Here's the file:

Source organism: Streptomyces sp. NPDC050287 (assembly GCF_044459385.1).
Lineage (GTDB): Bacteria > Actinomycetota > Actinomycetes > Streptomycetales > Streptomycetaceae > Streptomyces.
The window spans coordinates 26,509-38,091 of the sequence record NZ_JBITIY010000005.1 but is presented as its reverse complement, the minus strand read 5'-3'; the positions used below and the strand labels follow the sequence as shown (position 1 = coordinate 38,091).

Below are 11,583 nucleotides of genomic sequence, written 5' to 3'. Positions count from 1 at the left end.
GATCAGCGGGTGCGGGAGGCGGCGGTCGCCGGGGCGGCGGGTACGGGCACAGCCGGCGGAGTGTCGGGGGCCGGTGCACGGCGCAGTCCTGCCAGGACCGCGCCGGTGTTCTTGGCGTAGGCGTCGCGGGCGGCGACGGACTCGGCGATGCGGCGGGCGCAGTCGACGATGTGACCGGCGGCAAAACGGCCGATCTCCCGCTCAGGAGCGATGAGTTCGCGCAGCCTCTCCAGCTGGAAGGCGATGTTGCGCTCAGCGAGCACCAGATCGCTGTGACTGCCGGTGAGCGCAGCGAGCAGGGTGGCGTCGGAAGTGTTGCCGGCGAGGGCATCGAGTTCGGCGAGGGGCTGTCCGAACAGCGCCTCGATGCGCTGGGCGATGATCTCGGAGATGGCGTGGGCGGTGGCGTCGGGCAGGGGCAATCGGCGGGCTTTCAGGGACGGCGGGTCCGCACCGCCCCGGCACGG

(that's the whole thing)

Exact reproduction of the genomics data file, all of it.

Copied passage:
Source organism: Streptomyces sp. NPDC050287 (assembly GCF_044459385.1).
Lineage (GTDB): Bacteria > Actinomycetota > Actinomycetes > Streptomycetales > Streptomycetaceae > Streptomyces.
The window spans coordinates 26,509-38,091 of the sequence record NZ_JBITIY010000005.1 but is presented as its reverse complement, the minus strand read 5'-3'; the positions used below and the strand labels follow the sequence as shown (position 1 = coordinate 38,091).

Below are 11,583 nucleotides of genomic sequence, written 5' to 3'. Positions count from 1 at the left end.
GATCAGCGGGTGCGGGAGGCGGCGGTCGCCGGGGCGGCGGGTACGGGCACAGCCGGCGGAGTGTCGGGGGCCGGTGCACGGCGCAGTCCTGCCAGGACCGCGCCGGTGTTCTTGGCGTAGGCGTCGCGGGCGGCGACGGACTCGGCGATGCGGCGGGCGCAGTCGACGATGTGACCGGCGGCAAAACGGCCGATCTCCCGCTCAGGAGCGATGAGTTCGCGCAGCCTCTCCAGCTGGAAGGCGATGTTGCGCTCAGCGAGCACCAGATCGCTGTGACTGCCGGTGAGCGCAGCGAGCAGGGTGGCGTCGGAAGTGTTGCCGGCGAGGGCATCGAGTTCGGCGAGGGGCTGTCCGAACAGCGCCTCGATGCGCTGGGCGATGATCTCGGAGATGGCGTGGGCGGTGGCGTCGGGCAGGGGCAATCGGCGGGCTTTCAGGGACGGCGGGTCCGCACCGCCCCGGCACGG